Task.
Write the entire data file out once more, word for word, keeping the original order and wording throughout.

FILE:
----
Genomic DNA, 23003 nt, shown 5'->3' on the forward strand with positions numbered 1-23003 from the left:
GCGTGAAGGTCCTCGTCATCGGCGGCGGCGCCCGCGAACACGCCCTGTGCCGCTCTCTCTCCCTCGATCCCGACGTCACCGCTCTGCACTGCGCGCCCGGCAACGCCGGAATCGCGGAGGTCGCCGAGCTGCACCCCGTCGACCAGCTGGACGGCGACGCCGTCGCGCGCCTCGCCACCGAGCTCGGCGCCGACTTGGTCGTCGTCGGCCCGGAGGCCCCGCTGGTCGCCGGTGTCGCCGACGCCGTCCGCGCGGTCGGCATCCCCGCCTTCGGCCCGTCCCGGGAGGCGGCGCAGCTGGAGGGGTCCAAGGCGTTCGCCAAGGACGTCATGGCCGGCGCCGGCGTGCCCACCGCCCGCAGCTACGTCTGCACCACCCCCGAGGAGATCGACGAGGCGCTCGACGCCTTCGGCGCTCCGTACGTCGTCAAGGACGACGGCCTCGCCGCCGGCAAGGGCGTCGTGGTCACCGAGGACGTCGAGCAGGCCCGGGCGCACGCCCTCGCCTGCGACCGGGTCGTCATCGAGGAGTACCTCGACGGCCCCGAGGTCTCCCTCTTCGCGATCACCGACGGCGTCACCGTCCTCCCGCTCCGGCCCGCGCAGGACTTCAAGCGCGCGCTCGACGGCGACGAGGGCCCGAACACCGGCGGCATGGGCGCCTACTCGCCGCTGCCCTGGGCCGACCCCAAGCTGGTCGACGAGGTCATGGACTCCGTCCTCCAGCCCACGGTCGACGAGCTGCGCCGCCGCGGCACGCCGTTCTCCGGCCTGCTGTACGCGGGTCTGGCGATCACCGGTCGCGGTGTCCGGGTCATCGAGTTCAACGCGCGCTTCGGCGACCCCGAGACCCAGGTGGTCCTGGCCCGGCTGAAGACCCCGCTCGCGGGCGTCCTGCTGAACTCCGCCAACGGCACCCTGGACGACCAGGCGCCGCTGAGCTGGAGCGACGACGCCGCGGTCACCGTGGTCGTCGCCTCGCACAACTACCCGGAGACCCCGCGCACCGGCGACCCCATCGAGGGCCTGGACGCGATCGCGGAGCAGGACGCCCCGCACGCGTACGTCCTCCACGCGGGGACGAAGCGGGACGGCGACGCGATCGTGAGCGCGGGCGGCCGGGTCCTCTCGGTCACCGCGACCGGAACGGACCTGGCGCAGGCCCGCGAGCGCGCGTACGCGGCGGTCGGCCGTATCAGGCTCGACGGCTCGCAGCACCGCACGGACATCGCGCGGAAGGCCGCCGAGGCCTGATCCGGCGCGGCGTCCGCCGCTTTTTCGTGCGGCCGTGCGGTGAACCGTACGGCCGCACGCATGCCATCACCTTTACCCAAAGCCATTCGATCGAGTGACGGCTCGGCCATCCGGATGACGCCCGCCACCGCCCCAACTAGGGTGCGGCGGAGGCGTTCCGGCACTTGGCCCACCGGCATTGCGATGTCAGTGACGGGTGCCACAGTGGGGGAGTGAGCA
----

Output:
Genomic DNA, 23003 nt, shown 5'->3' on the forward strand with positions numbered 1-23003 from the left:
GCGTGAAGGTCCTCGTCATCGGCGGCGGCGCCCGCGAACACGCCCTGTGCCGCTCTCTCTCCCTCGATCCCGACGTCACCGCTCTGCACTGCGCGCCCGGCAACGCCGGAATCGCGGAGGTCGCCGAGCTGCACCCCGTCGACCAGCTGGACGGCGACGCCGTCGCGCGCCTCGCCACCGAGCTCGGCGCCGACTTGGTCGTCGTCGGCCCGGAGGCCCCGCTGGTCGCCGGTGTCGCCGACGCCGTCCGCGCGGTCGGCATCCCCGCCTTCGGCCCGTCCCGGGAGGCGGCGCAGCTGGAGGGGTCCAAGGCGTTCGCCAAGGACGTCATGGCCGGCGCCGGCGTGCCCACCGCCCGCAGCTACGTCTGCACCACCCCCGAGGAGATCGACGAGGCGCTCGACGCCTTCGGCGCTCCGTACGTCGTCAAGGACGACGGCCTCGCCGCCGGCAAGGGCGTCGTGGTCACCGAGGACGTCGAGCAGGCCCGGGCGCACGCCCTCGCCTGCGACCGGGTCGTCATCGAGGAGTACCTCGACGGCCCCGAGGTCTCCCTCTTCGCGATCACCGACGGCGTCACCGTCCTCCCGCTCCGGCCCGCGCAGGACTTCAAGCGCGCGCTCGACGGCGACGAGGGCCCGAACACCGGCGGCATGGGCGCCTACTCGCCGCTGCCCTGGGCCGACCCCAAGCTGGTCGACGAGGTCATGGACTCCGTCCTCCAGCCCACGGTCGACGAGCTGCGCCGCCGCGGCACGCCGTTCTCCGGCCTGCTGTACGCGGGTCTGGCGATCACCGGTCGCGGTGTCCGGGTCATCGAGTTCAACGCGCGCTTCGGCGACCCCGAGACCCAGGTGGTCCTGGCCCGGCTGAAGACCCCGCTCGCGGGCGTCCTGCTGAACTCCGCCAACGGCACCCTGGACGACCAGGCGCCGCTGAGCTGGAGCGACGACGCCGCGGTCACCGTGGTCGTCGCCTCGCACAACTACCCGGAGACCCCGCGCACCGGCGACCCCATCGAGGGCCTGGACGCGATCGCGGAGCAGGACGCCCCGCACGCGTACGTCCTCCACGCGGGGACGAAGCGGGACGGCGACGCGATCGTGAGCGCGGGCGGCCGGGTCCTCTCGGTCACCGCGACCGGAACGGACCTGGCGCAGGCCCGCGAGCGCGCGTACGCGGCGGTCGGCCGTATCAGGCTCGACGGCTCGCAGCACCGCACGGACATCGCGCGGAAGGCCGCCGAGGCCTGATCCGGCGCGGCGTCCGCCGCTTTTTCGTGCGGCCGTGCGGTGAACCGTACGGCCGCACGCATGCCATCACCTTTACCCAAAGCCATTCGATCGAGTGACGGCTCGGCCATCCGGATGACGCCCGCCACCGCCCCAACTAGGGTGCGGCGGAGGCGTTCCGGCACTTGGCCCACCGGCATTGCGATGTCAGTGACGGGTGCCACAGTGGGGGAGTGAGCA